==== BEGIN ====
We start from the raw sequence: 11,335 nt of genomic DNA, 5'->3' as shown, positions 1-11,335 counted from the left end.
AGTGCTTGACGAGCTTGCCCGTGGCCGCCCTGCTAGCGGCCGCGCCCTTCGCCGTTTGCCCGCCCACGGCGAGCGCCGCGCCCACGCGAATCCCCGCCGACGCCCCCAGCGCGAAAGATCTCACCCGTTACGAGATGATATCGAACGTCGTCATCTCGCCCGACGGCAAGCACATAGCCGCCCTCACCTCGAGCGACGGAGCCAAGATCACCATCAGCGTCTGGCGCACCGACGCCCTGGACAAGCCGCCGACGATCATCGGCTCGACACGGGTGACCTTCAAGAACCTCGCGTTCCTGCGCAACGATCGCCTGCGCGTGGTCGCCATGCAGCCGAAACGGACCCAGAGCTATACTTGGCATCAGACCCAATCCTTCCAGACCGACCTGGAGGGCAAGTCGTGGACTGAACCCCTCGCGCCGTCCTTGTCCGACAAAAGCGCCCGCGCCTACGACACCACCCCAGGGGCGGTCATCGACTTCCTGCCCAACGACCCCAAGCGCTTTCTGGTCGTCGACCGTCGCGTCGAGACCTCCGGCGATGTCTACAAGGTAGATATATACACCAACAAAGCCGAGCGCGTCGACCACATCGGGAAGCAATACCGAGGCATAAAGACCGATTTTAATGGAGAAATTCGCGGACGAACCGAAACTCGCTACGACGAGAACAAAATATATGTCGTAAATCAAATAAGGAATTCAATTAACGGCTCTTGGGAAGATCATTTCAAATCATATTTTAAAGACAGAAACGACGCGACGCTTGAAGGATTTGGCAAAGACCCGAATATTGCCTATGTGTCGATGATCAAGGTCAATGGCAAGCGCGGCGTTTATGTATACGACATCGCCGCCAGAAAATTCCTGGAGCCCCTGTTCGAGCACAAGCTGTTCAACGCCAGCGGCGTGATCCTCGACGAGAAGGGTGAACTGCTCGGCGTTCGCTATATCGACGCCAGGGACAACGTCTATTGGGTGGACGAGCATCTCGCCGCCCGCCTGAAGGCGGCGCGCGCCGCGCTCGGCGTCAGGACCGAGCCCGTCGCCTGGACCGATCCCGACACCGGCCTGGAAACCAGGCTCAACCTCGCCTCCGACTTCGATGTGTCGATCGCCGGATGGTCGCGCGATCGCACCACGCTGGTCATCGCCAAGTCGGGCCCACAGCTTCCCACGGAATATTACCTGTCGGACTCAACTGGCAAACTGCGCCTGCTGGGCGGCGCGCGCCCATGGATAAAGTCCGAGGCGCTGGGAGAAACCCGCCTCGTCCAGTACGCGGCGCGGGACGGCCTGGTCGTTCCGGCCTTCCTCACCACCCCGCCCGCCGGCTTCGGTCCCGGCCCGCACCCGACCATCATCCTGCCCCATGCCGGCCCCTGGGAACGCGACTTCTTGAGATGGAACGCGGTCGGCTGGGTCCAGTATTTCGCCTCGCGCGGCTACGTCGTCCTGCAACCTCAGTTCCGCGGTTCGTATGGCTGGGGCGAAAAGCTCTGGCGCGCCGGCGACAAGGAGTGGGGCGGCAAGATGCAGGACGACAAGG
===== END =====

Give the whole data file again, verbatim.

We start from the raw sequence: 11,335 nt of genomic DNA, 5'->3' as shown, positions 1-11,335 counted from the left end.
AGTGCTTGACGAGCTTGCCCGTGGCCGCCCTGCTAGCGGCCGCGCCCTTCGCCGTTTGCCCGCCCACGGCGAGCGCCGCGCCCACGCGAATCCCCGCCGACGCCCCCAGCGCGAAAGATCTCACCCGTTACGAGATGATATCGAACGTCGTCATCTCGCCCGACGGCAAGCACATAGCCGCCCTCACCTCGAGCGACGGAGCCAAGATCACCATCAGCGTCTGGCGCACCGACGCCCTGGACAAGCCGCCGACGATCATCGGCTCGACACGGGTGACCTTCAAGAACCTCGCGTTCCTGCGCAACGATCGCCTGCGCGTGGTCGCCATGCAGCCGAAACGGACCCAGAGCTATACTTGGCATCAGACCCAATCCTTCCAGACCGACCTGGAGGGCAAGTCGTGGACTGAACCCCTCGCGCCGTCCTTGTCCGACAAAAGCGCCCGCGCCTACGACACCACCCCAGGGGCGGTCATCGACTTCCTGCCCAACGACCCCAAGCGCTTTCTGGTCGTCGACCGTCGCGTCGAGACCTCCGGCGATGTCTACAAGGTAGATATATACACCAACAAAGCCGAGCGCGTCGACCACATCGGGAAGCAATACCGAGGCATAAAGACCGATTTTAATGGAGAAATTCGCGGACGAACCGAAACTCGCTACGACGAGAACAAAATATATGTCGTAAATCAAATAAGGAATTCAATTAACGGCTCTTGGGAAGATCATTTCAAATCATATTTTAAAGACAGAAACGACGCGACGCTTGAAGGATTTGGCAAAGACCCGAATATTGCCTATGTGTCGATGATCAAGGTCAATGGCAAGCGCGGCGTTTATGTATACGACATCGCCGCCAGAAAATTCCTGGAGCCCCTGTTCGAGCACAAGCTGTTCAACGCCAGCGGCGTGATCCTCGACGAGAAGGGTGAACTGCTCGGCGTTCGCTATATCGACGCCAGGGACAACGTCTATTGGGTGGACGAGCATCTCGCCGCCCGCCTGAAGGCGGCGCGCGCCGCGCTCGGCGTCAGGACCGAGCCCGTCGCCTGGACCGATCCCGACACCGGCCTGGAAACCAGGCTCAACCTCGCCTCCGACTTCGATGTGTCGATCGCCGGATGGTCGCGCGATCGCACCACGCTGGTCATCGCCAAGTCGGGCCCACAGCTTCCCACGGAATATTACCTGTCGGACTCAACTGGCAAACTGCGCCTGCTGGGCGGCGCGCGCCCATGGATAAAGTCCGAGGCGCTGGGAGAAACCCGCCTCGTCCAGTACGCGGCGCGGGACGGCCTGGTCGTTCCGGCCTTCCTCACCACCCCGCCCGCCGGCTTCGGTCCCGGCCCGCACCCGACCATCATCCTGCCCCATGCCGGCCCCTGGGAACGCGACTTCTTGAGATGGAACGCGGTCGGCTGGGTCCAGTATTTCGCCTCGCGCGGCTACGTCGTCCTGCAACCTCAGTTCCGCGGTTCGTATGGCTGGGGCGAAAAGCTCTGGCGCGCCGGCGACAAGGAGTGGGGCGGCAAGATGCAGGACGACAAGG